t is fashionable to scoff at tales about fairies and giants, or to consign them to books intended for young children. This is not an error our forefathers would have made. They knew that the little people were very real denizens of Surrey - and that they had to be treated with proper respect.
The real fairies of past centuries were not gossamer-winged sprites engaged in painting flowers pretty colours or prancing about among the dew. They were a powerful tribe of diminutive humans around three feet tall who had the gift of flight and who lived in the wilder areas of rural Surrey. They had the ability to mislead humans, making them see and hear what the fairies wanted them to see and hear. They could steal away babies, ruin crops and turn butter sour. They could help humans or harm them according to their whims and capricious nature. Fairies had the gift of glamour, meaning that they appeared to be handsome, rich and charming even when intent on the most hideous of evil acts.
All in all, they were best avoided, but if that were not possible it was wise to placate them. In Surrey it was considered bad luck to call the fairies by their true name, so they were usually referred to as Farisees, which could be confused with the Pharisees of the Bible by outsiders.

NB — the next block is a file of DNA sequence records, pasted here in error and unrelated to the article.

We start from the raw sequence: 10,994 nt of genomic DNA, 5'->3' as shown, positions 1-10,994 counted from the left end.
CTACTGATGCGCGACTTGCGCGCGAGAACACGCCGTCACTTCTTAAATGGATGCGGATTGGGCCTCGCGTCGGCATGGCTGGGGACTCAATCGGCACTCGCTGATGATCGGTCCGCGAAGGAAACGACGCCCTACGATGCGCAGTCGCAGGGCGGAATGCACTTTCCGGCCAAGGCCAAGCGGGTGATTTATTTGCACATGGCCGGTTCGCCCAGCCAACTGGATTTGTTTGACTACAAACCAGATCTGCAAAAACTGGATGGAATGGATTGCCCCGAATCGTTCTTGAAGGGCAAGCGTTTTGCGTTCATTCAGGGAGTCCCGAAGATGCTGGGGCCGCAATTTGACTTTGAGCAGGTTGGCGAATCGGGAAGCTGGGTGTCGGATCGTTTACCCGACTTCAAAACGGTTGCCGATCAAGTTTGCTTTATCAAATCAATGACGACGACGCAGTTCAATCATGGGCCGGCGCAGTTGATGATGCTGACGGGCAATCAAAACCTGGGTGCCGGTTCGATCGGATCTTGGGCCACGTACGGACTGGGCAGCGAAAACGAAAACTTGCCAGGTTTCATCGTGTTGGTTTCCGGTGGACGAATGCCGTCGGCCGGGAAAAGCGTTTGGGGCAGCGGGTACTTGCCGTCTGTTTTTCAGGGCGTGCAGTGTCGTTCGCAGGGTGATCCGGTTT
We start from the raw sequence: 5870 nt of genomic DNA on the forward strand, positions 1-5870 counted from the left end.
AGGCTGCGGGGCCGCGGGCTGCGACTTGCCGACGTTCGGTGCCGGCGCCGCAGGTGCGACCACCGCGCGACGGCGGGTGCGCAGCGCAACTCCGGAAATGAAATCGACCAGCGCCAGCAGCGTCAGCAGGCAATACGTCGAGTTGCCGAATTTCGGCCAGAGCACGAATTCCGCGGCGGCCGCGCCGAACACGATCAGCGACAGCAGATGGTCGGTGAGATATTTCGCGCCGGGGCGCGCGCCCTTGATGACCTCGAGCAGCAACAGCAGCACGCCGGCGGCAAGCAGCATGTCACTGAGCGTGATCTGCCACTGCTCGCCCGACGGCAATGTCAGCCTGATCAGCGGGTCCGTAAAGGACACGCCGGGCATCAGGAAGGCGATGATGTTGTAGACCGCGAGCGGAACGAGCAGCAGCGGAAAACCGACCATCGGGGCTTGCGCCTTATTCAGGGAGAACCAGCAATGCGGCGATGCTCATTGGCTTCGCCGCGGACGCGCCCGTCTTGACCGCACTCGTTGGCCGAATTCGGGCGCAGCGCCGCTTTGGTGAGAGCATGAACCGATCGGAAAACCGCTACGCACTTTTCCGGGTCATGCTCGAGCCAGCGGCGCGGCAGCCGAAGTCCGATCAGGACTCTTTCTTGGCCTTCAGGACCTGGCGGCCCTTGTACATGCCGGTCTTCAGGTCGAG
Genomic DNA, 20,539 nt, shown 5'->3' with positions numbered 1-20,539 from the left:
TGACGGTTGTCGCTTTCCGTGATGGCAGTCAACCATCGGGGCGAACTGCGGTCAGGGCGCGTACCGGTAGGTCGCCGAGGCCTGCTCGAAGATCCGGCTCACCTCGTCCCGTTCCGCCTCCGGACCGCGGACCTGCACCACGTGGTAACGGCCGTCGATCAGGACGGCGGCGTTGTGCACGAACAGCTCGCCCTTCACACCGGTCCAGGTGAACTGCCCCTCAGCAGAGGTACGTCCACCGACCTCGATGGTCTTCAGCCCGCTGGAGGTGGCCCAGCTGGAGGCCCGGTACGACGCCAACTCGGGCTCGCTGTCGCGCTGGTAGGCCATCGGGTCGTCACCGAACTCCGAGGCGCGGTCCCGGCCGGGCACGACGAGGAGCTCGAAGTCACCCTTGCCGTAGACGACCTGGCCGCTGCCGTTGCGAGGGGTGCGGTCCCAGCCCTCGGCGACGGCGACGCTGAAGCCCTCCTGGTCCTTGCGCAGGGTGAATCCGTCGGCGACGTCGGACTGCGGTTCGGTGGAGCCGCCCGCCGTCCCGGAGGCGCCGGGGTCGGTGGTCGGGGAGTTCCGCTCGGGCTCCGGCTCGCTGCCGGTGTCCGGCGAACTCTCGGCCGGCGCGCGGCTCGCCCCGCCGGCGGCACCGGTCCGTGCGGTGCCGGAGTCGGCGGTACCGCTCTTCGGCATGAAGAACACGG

One of the pranks that the farisees like to indulge in was to remove livestock from barns or fields at night and ride them at high speed until they were exhausted and covered in sweat. Then the hapless creature would be returned to the barn or field for the farmer to find it next morning. Whenever a horse, cow or pig was found in a sweat in the morning, the farmer knew that it had been “farisee ridden”. The only cure for this was to hang a flint on a piece of string so that it dangled just over the back of the animal in question. Farisees did not care for flint, so the stone would stop them getting on to the animal.
More practical folk might consider that an animal found to be all sweaty and exhausted in the morning might have been suffering from a fever, but traditional beliefs were slow to die. As late as 1920 a vet based in Guildford was called out to minister to a sick calf and found a flint dangling over its stall. “Best to be safe, you see,” explained the unabashed farmer.
from the book PARANORMAL SURREY by Rupert Matthews